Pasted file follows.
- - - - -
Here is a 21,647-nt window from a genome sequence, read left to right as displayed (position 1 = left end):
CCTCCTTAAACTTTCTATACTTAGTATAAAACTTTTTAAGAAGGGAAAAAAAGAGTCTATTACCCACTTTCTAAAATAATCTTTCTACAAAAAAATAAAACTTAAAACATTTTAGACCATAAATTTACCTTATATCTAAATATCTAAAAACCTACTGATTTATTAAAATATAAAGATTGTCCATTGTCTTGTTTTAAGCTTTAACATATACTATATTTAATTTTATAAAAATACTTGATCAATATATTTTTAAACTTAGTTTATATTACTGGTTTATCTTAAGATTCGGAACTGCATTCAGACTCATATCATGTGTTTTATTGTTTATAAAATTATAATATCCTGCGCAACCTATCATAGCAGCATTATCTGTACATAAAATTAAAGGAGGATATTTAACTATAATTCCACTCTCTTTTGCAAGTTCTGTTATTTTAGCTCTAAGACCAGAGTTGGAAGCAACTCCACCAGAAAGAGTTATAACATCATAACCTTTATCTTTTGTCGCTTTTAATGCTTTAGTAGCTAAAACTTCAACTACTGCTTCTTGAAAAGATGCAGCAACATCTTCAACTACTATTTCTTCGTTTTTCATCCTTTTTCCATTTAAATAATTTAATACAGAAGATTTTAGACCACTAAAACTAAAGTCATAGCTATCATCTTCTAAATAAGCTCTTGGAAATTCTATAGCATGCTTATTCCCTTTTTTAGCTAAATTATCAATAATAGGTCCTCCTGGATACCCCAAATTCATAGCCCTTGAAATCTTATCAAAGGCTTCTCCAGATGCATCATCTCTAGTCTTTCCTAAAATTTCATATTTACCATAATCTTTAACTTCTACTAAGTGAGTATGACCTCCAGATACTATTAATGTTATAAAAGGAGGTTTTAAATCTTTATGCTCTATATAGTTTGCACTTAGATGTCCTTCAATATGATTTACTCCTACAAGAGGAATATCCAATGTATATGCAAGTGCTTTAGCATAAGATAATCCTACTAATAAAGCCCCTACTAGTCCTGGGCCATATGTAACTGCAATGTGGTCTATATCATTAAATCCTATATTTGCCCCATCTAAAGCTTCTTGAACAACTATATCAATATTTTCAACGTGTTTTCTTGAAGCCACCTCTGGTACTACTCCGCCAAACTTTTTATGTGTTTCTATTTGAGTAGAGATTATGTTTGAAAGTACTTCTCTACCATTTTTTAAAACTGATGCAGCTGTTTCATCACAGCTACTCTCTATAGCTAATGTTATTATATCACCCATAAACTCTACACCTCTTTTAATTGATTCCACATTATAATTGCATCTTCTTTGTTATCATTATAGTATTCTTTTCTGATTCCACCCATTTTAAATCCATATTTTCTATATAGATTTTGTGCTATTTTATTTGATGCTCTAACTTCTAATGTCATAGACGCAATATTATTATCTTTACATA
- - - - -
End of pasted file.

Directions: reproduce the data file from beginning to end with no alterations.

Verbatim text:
Here is a 21,647-nt window from a genome sequence, read left to right as displayed (position 1 = left end):
CCTCCTTAAACTTTCTATACTTAGTATAAAACTTTTTAAGAAGGGAAAAAAAGAGTCTATTACCCACTTTCTAAAATAATCTTTCTACAAAAAAATAAAACTTAAAACATTTTAGACCATAAATTTACCTTATATCTAAATATCTAAAAACCTACTGATTTATTAAAATATAAAGATTGTCCATTGTCTTGTTTTAAGCTTTAACATATACTATATTTAATTTTATAAAAATACTTGATCAATATATTTTTAAACTTAGTTTATATTACTGGTTTATCTTAAGATTCGGAACTGCATTCAGACTCATATCATGTGTTTTATTGTTTATAAAATTATAATATCCTGCGCAACCTATCATAGCAGCATTATCTGTACATAAAATTAAAGGAGGATATTTAACTATAATTCCACTCTCTTTTGCAAGTTCTGTTATTTTAGCTCTAAGACCAGAGTTGGAAGCAACTCCACCAGAAAGAGTTATAACATCATAACCTTTATCTTTTGTCGCTTTTAATGCTTTAGTAGCTAAAACTTCAACTACTGCTTCTTGAAAAGATGCAGCAACATCTTCAACTACTATTTCTTCGTTTTTCATCCTTTTTCCATTTAAATAATTTAATACAGAAGATTTTAGACCACTAAAACTAAAGTCATAGCTATCATCTTCTAAATAAGCTCTTGGAAATTCTATAGCATGCTTATTCCCTTTTTTAGCTAAATTATCAATAATAGGTCCTCCTGGATACCCCAAATTCATAGCCCTTGAAATCTTATCAAAGGCTTCTCCAGATGCATCATCTCTAGTCTTTCCTAAAATTTCATATTTACCATAATCTTTAACTTCTACTAAGTGAGTATGACCTCCAGATACTATTAATGTTATAAAAGGAGGTTTTAAATCTTTATGCTCTATATAGTTTGCACTTAGATGTCCTTCAATATGATTTACTCCTACAAGAGGAATATCCAATGTATATGCAAGTGCTTTAGCATAAGATAATCCTACTAATAAAGCCCCTACTAGTCCTGGGCCATATGTAACTGCAATGTGGTCTATATCATTAAATCCTATATTTGCCCCATCTAAAGCTTCTTGAACAACTATATCAATATTTTCAACGTGTTTTCTTGAAGCCACCTCTGGTACTACTCCGCCAAACTTTTTATGTGTTTCTATTTGAGTAGAGATTATGTTTGAAAGTACTTCTCTACCATTTTTTAAAACTGATGCAGCTGTTTCATCACAGCTACTCTCTATAGCTAATGTTATTATATCACCCATAAACTCTACACCTCTTTTAATTGATTCCACATTATAATTGCATCTTCTTTGTTATCATTATAGTATTCTTTTCTGATTCCACCCATTTTAAATCCATATTTTCTATATAGATTTTGTGCTATTTTATTTGATGCTCTAACTTCTAATGTCATAGACGCAATATTATTATCTTTACATA